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Joseph Alfred Stevens

Servicenumber : S/4090
Rank : Rifleman
Regiment : Rifle Brigade
Unit : 13th Battalion
Date of Death : 10-07-1916
Age : 38
Grave :  
Joseph Alfred Stevens was married to Rebecca Annie Stevens, of 57, Lion Street, Walworth, London. He has no known grave and is commemorated on panel 16B of the Thiepval Memorial.
On the day he was killed 13th Battalion had to attack German positions at Contalmaison, France. They would lead the attack of 111st Brigade. On their left the 25th Division would attack and on their right the 23rd Division. The attack would be supported by a heavy artillery barrage. The author of the book Somme 1916 (Lyn MacDonald) wrote what happened during the attack on pages 134-143. She wrote (translated from a Dutch copy of the book) about Rifleman George Murrell of B Company who noticed there was no artillery when they attacked. His brother, who served in the same battalion, was hit and told George to continue the attack. Shortly after Murrell was hit in the leg. He wasn't the only one who noticed there was no artillerysupport. When Lieutenant-Colonel Charles Frederick Pretor-Pinney looked to behind his own unit, he saw nobody of the Royal Fusiliers, who were suppossed to follow the 13th Battalion. He also saw no troops on his left and right flanks. Although they were on their own the battalion managed to capture the first German trench and some even made it to the third line. Just when they made it to this third defenceline a messenger reached Lieutenant Colonel Pretor-Pinnet with the message the attack was cancelled. The message had reached all the other units on time, but not 13th Battalion Rifle Brigade. The Battalion had to retreat to their starting position.
Other Commonwealth units who saw the movement at the German trenches thought the Germans were preparing an attack and they called for the artillery to bombard the area. Just when the survivors of 13th Battalion retreated they were shot to pieces by their own artillery.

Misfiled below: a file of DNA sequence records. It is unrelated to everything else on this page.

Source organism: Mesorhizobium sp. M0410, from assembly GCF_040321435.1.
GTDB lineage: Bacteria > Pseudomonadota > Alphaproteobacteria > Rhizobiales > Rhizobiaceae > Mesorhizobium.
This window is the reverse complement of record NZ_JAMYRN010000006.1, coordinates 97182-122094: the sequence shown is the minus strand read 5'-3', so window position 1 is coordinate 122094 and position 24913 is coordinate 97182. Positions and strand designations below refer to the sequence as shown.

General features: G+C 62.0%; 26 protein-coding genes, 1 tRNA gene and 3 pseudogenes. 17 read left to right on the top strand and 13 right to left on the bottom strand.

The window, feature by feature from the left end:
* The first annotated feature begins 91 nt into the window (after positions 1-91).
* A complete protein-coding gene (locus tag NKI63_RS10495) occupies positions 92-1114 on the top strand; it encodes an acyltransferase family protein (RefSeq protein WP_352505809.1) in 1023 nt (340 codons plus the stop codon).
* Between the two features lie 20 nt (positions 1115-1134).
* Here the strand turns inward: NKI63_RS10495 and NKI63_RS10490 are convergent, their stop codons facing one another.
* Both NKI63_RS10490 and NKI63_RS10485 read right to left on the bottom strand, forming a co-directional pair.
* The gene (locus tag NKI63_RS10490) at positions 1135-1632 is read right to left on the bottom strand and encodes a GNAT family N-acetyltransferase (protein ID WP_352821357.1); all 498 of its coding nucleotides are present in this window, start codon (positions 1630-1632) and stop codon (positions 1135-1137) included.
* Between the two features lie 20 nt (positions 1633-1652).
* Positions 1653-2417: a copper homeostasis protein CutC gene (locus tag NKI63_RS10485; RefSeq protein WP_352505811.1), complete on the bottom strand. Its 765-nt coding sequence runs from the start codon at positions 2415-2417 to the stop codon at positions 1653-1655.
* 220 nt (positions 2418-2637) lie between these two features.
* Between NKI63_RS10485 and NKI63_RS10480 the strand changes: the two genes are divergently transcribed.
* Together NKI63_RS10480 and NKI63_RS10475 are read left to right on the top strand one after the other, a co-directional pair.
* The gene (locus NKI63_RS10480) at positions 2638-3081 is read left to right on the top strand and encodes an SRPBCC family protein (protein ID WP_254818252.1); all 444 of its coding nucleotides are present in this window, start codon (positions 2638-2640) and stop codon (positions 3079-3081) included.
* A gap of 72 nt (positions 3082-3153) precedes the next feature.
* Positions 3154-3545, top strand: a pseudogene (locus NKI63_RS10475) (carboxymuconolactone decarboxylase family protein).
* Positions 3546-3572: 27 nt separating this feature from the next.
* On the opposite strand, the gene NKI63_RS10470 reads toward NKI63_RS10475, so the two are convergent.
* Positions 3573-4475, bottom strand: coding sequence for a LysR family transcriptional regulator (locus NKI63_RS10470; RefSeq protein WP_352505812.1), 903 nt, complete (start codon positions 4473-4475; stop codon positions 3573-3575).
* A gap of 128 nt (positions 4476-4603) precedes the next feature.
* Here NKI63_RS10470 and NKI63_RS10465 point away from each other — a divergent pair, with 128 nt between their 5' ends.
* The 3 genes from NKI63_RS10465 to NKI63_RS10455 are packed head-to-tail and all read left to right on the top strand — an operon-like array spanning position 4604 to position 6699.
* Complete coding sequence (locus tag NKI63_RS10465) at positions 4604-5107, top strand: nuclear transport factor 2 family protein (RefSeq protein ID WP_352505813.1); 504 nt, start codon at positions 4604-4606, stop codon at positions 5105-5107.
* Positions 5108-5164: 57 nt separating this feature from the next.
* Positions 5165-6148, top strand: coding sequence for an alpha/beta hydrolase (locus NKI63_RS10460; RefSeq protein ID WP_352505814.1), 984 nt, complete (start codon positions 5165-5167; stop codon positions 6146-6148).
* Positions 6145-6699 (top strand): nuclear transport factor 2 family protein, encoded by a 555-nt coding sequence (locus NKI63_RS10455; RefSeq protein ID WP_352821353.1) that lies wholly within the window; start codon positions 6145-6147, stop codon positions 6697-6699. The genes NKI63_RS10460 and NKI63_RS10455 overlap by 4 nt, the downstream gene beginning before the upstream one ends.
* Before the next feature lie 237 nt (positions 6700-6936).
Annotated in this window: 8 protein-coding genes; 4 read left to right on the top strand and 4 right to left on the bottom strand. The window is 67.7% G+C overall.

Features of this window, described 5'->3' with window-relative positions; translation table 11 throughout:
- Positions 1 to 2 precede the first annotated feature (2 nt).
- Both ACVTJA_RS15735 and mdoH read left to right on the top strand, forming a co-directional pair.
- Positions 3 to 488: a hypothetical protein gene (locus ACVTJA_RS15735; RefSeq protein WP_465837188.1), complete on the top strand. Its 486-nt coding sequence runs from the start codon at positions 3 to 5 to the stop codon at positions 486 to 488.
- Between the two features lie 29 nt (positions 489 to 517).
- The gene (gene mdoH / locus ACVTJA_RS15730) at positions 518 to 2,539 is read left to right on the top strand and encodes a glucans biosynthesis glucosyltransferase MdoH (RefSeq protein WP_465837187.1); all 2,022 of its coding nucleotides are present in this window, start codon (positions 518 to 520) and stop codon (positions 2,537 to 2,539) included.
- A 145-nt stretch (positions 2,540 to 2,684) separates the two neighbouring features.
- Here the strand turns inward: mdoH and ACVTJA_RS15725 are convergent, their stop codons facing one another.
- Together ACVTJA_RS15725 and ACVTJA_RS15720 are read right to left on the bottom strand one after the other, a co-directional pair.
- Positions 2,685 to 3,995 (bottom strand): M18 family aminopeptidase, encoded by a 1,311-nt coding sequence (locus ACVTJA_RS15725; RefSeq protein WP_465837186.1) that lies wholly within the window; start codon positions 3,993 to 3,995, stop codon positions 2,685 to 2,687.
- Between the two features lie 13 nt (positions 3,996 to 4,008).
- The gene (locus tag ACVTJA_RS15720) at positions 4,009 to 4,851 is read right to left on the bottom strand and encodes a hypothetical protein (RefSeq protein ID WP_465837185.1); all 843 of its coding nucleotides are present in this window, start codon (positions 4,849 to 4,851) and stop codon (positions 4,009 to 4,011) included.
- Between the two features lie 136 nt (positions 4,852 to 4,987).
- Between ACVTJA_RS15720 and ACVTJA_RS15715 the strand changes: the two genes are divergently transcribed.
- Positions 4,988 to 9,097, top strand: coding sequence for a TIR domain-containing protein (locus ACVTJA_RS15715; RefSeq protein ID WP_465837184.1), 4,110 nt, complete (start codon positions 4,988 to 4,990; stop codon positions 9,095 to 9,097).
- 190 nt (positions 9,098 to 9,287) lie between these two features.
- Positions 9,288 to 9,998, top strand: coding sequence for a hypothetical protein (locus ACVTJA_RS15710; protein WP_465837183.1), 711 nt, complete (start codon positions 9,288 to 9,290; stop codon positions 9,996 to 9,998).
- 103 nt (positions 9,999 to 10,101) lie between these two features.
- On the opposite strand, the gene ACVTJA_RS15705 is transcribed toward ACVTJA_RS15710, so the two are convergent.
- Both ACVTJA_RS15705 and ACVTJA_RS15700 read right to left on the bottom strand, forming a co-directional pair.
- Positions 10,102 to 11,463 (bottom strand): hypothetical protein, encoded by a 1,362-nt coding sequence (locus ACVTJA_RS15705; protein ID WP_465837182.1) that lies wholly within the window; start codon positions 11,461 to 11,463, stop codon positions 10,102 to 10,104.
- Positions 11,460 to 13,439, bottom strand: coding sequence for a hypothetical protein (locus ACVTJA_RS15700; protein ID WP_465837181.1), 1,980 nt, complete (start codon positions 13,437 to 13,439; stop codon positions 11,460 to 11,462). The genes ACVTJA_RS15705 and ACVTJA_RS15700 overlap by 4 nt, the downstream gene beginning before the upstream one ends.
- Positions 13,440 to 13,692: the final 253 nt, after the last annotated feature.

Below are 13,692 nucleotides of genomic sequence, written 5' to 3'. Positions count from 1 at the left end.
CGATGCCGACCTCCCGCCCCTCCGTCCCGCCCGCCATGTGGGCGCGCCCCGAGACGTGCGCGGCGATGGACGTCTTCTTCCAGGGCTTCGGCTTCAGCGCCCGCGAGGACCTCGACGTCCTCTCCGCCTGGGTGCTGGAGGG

On the website www.ww1wargraves.co.uk: "The Battalion was deployed in two lines with “A” and “B” Companies leading and “C” and “D” Companies following 130 yards behind in support. “C” and “D” were already in the support trenches and therefore “A” and “B” could start as soon as “C” and “D” reached the front line – for no time could be lost. Although raked by machine guns from Ovillers still in the enemy’s hands the Riflemen upheld the best regimental traditions – penetrating three lines of enemy trenches, capturing 200 prisoners and inflicting heavy casualties on the enemy. Inexplicably after the attack had been launched, a runner of the 10th Royal Fusiliers caught up the rear companies after they had moved abut 200 yards forward with a message that the operation was cancelled but by then the Battalion was committed. The leading troops had penetrated the third line of the enemies trenches before the order to retire was given when the Battalion retired to its original position having lost 20 officers, including the Commanding Officer wounded, Second in command Major Sir Foster Bell killed in action, the Adjutant and all four Company Commanders two Captains Walter Bladen and Geoffrey Smith being killed in action and 2nd Lieutenants Ernest Boothby and Douglas Bruce being killed in action. About 380 other ranks were casualties, 76 being killed in action."
 Picture: 31-07-2018
 
Sources: Website CWGC, website http://www.ww1wargraves.co.uk and 'Somme 1916'

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